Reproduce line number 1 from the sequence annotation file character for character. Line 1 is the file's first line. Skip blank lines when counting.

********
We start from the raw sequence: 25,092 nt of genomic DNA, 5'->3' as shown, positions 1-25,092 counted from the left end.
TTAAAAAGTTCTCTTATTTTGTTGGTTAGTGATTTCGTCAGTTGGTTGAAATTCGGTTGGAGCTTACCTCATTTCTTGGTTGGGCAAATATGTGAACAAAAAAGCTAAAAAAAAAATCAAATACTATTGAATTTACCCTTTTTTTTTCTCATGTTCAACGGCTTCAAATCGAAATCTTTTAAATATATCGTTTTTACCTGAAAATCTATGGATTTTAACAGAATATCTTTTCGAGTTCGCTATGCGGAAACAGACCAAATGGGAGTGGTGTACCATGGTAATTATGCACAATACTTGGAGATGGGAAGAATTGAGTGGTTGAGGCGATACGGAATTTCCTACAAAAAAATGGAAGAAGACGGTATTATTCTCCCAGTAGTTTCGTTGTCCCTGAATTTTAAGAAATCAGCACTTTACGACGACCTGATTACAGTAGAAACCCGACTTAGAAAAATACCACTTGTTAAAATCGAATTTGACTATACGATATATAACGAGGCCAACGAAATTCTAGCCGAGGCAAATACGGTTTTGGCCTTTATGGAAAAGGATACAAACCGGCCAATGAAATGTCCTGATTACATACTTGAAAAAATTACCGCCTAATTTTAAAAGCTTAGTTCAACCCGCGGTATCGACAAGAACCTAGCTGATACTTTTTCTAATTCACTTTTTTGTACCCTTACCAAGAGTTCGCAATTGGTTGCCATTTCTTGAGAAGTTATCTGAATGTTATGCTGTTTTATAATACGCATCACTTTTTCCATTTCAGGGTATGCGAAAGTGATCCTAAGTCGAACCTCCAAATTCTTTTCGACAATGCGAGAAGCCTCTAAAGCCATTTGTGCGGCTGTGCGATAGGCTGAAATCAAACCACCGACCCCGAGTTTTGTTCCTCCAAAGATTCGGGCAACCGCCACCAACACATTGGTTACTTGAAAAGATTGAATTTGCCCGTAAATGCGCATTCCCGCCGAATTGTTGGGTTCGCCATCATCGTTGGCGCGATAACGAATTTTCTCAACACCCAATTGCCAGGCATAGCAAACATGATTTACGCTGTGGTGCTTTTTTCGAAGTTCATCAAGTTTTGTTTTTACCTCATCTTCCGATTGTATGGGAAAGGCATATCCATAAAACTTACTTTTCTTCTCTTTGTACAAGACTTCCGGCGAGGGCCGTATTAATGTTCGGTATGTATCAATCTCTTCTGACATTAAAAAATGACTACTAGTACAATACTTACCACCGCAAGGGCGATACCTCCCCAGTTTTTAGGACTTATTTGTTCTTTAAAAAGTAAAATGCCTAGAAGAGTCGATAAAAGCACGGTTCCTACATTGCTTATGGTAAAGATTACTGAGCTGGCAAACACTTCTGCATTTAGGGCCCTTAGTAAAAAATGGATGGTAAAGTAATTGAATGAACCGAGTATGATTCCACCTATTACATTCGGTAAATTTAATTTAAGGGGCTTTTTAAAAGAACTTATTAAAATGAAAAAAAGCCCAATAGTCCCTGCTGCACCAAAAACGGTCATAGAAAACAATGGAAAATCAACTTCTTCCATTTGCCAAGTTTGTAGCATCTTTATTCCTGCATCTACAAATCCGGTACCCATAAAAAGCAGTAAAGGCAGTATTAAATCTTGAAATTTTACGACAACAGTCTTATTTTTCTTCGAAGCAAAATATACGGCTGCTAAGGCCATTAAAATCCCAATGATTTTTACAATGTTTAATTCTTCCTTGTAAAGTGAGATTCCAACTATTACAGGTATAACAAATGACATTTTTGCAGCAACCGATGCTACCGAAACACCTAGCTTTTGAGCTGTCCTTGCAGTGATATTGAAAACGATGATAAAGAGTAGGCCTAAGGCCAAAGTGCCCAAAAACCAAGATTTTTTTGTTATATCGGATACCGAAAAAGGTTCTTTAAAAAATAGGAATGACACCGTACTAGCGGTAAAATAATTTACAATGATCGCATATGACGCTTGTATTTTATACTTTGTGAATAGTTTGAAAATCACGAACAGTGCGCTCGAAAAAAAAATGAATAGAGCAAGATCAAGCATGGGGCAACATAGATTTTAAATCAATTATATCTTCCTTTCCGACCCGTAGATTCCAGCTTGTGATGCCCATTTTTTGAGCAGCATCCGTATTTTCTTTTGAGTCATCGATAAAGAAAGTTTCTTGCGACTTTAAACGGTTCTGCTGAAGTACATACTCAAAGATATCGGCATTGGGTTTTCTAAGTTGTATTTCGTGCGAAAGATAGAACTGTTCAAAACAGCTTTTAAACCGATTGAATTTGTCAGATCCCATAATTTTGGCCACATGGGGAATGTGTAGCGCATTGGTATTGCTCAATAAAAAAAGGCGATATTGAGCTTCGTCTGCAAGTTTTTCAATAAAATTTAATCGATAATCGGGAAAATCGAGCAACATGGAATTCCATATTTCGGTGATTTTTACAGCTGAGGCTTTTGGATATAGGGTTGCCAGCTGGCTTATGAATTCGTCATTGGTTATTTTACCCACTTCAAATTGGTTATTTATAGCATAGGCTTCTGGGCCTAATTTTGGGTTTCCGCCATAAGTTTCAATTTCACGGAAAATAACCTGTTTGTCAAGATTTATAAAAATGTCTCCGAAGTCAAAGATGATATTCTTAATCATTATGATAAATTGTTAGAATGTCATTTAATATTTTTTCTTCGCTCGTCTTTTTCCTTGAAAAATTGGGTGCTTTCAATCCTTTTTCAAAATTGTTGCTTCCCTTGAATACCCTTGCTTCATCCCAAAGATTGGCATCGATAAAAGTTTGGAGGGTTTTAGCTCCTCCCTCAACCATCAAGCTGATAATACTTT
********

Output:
We start from the raw sequence: 25,092 nt of genomic DNA, 5'->3' as shown, positions 1-25,092 counted from the left end.